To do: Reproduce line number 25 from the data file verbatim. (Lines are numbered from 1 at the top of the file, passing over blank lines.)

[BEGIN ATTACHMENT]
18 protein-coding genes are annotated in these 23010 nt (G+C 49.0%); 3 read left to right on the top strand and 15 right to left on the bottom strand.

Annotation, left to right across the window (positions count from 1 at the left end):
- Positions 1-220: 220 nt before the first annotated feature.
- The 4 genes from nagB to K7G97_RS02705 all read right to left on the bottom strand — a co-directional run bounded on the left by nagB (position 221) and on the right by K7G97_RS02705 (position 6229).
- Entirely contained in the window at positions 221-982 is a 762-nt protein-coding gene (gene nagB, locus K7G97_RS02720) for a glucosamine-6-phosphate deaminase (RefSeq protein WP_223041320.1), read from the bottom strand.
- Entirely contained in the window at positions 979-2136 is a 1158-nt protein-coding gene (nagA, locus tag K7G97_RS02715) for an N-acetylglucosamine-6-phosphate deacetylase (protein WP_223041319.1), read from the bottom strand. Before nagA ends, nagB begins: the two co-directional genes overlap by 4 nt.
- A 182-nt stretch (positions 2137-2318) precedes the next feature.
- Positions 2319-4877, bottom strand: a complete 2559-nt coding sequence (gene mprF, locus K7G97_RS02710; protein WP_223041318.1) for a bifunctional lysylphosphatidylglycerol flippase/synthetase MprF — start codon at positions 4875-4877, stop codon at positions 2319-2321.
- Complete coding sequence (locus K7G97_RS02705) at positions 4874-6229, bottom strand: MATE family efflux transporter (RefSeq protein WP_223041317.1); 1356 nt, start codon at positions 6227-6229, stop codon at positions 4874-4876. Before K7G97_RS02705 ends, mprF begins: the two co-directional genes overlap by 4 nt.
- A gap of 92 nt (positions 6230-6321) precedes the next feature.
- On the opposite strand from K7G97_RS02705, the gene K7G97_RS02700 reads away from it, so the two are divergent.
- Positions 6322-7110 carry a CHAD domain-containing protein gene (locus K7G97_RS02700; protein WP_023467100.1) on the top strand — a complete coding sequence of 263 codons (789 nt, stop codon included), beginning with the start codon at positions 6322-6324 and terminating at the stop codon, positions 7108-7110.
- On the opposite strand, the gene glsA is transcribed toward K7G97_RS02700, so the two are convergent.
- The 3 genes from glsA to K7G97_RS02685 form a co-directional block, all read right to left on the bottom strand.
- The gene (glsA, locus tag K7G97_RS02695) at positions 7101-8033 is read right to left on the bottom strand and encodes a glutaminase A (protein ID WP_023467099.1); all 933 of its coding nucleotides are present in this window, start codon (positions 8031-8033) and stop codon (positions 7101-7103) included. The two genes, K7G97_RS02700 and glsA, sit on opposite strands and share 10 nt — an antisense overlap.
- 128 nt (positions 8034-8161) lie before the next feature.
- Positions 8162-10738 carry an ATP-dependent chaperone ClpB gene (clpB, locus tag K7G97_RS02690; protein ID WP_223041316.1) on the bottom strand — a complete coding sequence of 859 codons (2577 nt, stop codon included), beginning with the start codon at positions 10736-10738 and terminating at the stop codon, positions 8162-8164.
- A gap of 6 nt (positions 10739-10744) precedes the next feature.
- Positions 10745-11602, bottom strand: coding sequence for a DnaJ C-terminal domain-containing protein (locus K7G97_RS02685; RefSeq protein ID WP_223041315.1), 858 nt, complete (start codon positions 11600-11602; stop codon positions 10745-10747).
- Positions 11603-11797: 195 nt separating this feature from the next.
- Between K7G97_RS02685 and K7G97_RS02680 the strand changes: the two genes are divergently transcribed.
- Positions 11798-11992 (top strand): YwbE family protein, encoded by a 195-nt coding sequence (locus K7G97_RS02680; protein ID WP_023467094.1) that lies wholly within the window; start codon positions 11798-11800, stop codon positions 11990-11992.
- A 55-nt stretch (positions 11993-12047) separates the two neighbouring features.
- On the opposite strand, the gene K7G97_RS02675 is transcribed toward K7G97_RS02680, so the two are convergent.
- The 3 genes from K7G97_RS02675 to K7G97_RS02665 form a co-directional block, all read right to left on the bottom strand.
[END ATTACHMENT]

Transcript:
- The 3 genes from K7G97_RS02675 to K7G97_RS02665 form a co-directional block, all read right to left on the bottom strand.